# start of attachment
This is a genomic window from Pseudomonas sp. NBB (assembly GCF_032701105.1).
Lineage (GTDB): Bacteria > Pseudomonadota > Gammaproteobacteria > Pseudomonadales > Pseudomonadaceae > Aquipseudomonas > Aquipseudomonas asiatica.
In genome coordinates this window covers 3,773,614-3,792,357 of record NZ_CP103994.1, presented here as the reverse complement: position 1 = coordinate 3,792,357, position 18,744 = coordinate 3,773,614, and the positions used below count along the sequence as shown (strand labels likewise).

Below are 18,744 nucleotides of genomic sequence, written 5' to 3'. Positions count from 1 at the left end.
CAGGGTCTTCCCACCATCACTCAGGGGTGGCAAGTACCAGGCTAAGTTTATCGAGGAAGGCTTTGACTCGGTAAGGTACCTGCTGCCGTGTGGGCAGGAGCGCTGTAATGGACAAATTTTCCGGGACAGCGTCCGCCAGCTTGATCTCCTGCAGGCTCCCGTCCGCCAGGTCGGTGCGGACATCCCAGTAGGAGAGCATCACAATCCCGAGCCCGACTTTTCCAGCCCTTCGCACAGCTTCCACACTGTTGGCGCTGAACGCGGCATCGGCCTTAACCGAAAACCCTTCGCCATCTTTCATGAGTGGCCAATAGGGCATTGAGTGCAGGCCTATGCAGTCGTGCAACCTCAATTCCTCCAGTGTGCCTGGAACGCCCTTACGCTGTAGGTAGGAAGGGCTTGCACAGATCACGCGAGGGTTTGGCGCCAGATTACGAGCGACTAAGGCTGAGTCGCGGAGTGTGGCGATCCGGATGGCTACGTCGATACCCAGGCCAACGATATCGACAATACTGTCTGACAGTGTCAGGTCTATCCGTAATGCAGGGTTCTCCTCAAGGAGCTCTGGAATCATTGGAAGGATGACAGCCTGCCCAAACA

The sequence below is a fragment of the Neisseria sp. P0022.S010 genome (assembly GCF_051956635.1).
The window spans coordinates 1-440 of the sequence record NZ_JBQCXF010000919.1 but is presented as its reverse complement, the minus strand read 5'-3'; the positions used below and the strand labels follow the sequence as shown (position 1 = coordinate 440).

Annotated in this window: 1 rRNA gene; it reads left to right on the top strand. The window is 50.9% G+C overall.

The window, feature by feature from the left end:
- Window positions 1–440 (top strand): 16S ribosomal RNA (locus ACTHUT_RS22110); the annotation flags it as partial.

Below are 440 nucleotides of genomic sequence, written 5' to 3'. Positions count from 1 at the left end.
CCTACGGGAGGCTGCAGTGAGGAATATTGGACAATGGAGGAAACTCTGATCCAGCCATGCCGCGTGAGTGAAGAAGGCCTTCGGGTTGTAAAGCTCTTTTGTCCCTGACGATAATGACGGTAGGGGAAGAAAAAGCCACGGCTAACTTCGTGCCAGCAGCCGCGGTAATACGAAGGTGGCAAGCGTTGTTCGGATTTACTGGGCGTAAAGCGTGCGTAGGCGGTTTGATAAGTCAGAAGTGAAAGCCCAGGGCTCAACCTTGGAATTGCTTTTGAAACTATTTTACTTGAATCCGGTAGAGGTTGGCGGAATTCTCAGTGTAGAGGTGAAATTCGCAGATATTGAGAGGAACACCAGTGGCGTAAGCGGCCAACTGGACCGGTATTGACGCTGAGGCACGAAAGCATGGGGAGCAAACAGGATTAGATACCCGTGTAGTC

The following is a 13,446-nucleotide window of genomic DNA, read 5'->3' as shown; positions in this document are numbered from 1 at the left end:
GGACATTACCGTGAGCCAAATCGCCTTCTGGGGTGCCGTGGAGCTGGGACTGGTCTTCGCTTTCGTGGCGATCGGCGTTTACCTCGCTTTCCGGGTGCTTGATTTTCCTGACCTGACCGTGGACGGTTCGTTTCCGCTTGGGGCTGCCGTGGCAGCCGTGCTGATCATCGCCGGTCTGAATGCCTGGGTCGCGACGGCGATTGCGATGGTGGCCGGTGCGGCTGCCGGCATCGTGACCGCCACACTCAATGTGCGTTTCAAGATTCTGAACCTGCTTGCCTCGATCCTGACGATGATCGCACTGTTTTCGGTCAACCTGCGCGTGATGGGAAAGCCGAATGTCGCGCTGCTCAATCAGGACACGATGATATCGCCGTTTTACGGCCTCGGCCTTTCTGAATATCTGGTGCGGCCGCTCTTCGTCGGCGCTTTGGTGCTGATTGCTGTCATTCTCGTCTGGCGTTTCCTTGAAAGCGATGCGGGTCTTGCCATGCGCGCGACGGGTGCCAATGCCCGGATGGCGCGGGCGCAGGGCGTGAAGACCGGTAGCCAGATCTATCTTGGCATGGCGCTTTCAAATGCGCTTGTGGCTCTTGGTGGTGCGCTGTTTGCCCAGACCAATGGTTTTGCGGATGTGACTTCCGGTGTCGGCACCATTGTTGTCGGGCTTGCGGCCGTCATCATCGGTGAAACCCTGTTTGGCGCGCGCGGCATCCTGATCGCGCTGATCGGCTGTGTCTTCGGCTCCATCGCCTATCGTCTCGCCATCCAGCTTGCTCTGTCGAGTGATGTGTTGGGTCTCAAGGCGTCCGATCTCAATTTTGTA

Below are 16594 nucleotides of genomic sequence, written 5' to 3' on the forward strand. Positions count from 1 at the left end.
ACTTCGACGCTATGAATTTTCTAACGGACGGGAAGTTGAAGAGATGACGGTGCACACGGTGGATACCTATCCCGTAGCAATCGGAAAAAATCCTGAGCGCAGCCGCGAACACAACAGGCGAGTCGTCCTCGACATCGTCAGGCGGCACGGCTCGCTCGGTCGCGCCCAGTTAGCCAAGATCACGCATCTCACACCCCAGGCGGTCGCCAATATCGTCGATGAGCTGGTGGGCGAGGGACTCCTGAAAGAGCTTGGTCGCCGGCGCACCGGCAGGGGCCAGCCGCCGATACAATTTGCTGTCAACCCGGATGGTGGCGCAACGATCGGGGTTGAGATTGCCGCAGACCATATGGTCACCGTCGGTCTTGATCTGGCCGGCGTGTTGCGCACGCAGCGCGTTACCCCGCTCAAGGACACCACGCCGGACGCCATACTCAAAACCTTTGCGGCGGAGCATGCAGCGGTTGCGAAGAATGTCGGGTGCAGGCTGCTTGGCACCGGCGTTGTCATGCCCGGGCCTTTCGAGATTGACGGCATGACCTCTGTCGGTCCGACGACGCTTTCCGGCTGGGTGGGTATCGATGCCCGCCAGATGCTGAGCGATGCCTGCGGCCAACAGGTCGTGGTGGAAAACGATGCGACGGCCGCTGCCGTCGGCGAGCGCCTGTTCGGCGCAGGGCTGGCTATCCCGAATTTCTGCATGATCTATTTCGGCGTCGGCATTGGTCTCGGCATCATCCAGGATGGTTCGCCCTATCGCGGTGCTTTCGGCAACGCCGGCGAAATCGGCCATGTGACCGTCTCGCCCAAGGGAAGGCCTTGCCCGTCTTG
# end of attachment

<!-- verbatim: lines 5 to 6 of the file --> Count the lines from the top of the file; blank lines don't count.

CAGGGTCTTCCCACCATCACTCAGGGGTGGCAAGTACCAGGCTAAGTTTATCGAGGAAGGCTTTGACTCGGTAAGGTACCTGCTGCCGTGTGGGCAGGAGCGCTGTAATGGACAAATTTTCCGGGACAGCGTCCGCCAGCTTGATCTCCTGCAGGCTCCCGTCCGCCAGGTCGGTGCGGACATCCCAGTAGGAGAGCATCACAATCCCGAGCCCGACTTTTCCAGCCCTTCGCACAGCTTCCACACTGTTGGCGCTGAACGCGGCATCGGCCTTAACCGAAAACCCTTCGCCATCTTTCATGAGTGGCCAATAGGGCATTGAGTGCAGGCCTATGCAGTCGTGCAACCTCAATTCCTCCAGTGTGCCTGGAACGCCCTTACGCTGTAGGTAGGAAGGGCTTGCACAGATCACGCGAGGGTTTGGCGCCAGATTACGAGCGACTAAGGCTGAGTCGCGGAGTGTGGCGATCCGGATGGCTACGTCGATACCCAGGCCAACGATATCGACAATACTGTCTGACAGTGTCAGGTCTATCCGTAATGCAGGGTTCTCCTCAAGGAGCTCTGGAATCATTGGAAGGATGACAGCCTGCCCAAACA

The sequence below is a fragment of the Neisseria sp. P0022.S010 genome (assembly GCF_051956635.1).